Troy Brady and Trevelyn Lakay are two young Brisbane-based musicians with love in their hearts and Motown on their lips. Together they make up the soul/funk duo Java.
Rising out of the ashes of boy band AIM 4 MORE and girl group Kamballa, Java have been honing their style for three years and are now ready to take their message of positivity and pride to the next level.
Like the blend of coffee from which they take their name, Java’s music is strong, sweet and very popular. Whether playing at last year’s 8th National Aboriginal & Torres Strait Islander Sports Awards or this year’s Survival, Troy, Trevelyn and the Java Dancers (Troy’s kid siblings Bobby Jo and Darren) ignite the stage with a passionate and engaging set that’s won them fans all up and down the eastern seaboard.
Troy has been singing since he joined AIM 4 MORE fresh out of high school (“˜AIM’ stands for Aboriginal & Islander mob). The swooning, crooning threesome garnered good press right around Australia for their smooth voices, tight moves and handsome looks, releasing their self-titled debut album in 1997.
Meanwhile Trevelyn, who moved to Australia from Zimbabwe with her family 15 years ago, went from singing in local outfits Era and Kamballa to landing a role in Queensland Musical Theatre’s production of Showboat last year.
Now the pair are working to release a five-track EP by midyear, something they’ve been working towards for quite some time.
“Writing and performing original material has always been Java’s goal,” says Troy. “The last few years have been like an apprenticeship. I believe in fate ” I believe this was meant to happen. We’ve got some great material, ranging from R&B and soul to ballads. I’ve also written a song about my people, looking at where we come from and where stand now.”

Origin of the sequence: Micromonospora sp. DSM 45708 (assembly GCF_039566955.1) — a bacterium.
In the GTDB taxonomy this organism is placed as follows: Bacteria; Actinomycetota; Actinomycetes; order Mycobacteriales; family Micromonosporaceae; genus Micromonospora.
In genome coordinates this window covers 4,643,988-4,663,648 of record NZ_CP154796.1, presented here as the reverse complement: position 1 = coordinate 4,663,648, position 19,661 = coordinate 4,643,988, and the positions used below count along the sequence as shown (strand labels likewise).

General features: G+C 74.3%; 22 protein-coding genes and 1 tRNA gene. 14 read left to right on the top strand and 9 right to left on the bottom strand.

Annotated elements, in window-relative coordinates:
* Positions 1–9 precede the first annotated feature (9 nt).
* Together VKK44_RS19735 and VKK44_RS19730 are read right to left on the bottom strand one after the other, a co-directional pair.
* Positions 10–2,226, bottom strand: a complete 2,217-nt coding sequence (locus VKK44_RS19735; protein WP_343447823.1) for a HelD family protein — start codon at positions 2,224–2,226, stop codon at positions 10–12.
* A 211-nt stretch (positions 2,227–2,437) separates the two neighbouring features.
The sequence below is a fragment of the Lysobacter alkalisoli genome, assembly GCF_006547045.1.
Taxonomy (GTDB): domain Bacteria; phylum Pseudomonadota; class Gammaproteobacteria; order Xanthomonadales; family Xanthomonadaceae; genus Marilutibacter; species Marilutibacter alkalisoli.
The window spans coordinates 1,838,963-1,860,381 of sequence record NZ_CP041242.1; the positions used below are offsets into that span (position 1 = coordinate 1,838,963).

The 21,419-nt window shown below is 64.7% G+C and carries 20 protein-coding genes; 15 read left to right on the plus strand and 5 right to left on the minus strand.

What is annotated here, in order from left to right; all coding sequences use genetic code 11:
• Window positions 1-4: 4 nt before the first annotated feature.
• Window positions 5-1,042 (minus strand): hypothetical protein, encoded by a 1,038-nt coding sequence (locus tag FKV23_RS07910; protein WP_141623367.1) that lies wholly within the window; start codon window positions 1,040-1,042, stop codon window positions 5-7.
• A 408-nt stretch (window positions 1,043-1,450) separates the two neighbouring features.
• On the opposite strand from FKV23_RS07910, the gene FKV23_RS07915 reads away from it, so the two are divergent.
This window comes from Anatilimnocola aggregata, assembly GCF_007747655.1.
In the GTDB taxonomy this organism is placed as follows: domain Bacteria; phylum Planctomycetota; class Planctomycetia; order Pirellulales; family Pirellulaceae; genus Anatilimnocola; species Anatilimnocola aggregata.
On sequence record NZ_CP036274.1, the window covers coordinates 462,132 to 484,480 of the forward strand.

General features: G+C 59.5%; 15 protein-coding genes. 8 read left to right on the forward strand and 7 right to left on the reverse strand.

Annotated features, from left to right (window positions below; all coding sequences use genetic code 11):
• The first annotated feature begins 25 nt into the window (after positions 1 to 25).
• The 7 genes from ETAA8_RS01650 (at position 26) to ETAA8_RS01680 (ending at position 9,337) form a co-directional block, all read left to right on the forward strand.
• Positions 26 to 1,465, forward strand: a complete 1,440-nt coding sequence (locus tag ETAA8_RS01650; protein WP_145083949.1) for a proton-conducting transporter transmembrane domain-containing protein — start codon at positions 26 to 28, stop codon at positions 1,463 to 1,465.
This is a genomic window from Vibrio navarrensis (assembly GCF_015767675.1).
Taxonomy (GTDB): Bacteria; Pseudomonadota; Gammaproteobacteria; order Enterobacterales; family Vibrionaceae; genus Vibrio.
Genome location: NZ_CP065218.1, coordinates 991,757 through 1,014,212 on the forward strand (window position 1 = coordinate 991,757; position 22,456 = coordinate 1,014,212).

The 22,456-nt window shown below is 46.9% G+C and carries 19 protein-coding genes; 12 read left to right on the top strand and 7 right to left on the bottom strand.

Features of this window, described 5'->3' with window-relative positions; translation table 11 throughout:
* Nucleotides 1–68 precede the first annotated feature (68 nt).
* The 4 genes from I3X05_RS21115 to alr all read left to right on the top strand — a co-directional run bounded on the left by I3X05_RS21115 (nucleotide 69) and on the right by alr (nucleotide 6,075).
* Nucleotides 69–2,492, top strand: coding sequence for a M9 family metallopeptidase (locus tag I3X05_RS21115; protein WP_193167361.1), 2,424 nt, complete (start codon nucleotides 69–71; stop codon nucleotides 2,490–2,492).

With influences ranging from Marvin Gaye and the Temptations to Maxwell, D’Angelo and Babyface, Troy’s clearly a lover rather than a fighter ” except when it comes to fighting for the hearts and minds of Aboriginal young people disaffected with life. A proud blackfulla with Kuku-yalanji and Woorabinda heritage, he carries out valuable support and referral work in prisons and is involved in a number of preventive programs for those caught in the cycle of drug abuse and self-harm.
“We organise cultural activities for them, day excursions and camps just to get them away from that stuff,” he says. “These are kids that are into chroming and hard drugs. They don’t attend school, they’re not in contact with mainstream organisations and they won’t listen to the Elders or to their parents. They’re completely isolated.”
Troy and Trevelyn both agree that what these young people need more of are Indigenous role models. That way, they’ll understand it’s possible to be Aboriginal or Torres Strait Islander and to achieve in any field they so desire.
“Many of the sportspeople whom we met at the Sports Awards are just regular everyday people, which is why they’re such positive mentors for kids,” says Trevelyn. “We like to present ourselves as role models, too, chatting to kids and encouraging them to finish their education and respect their culture.”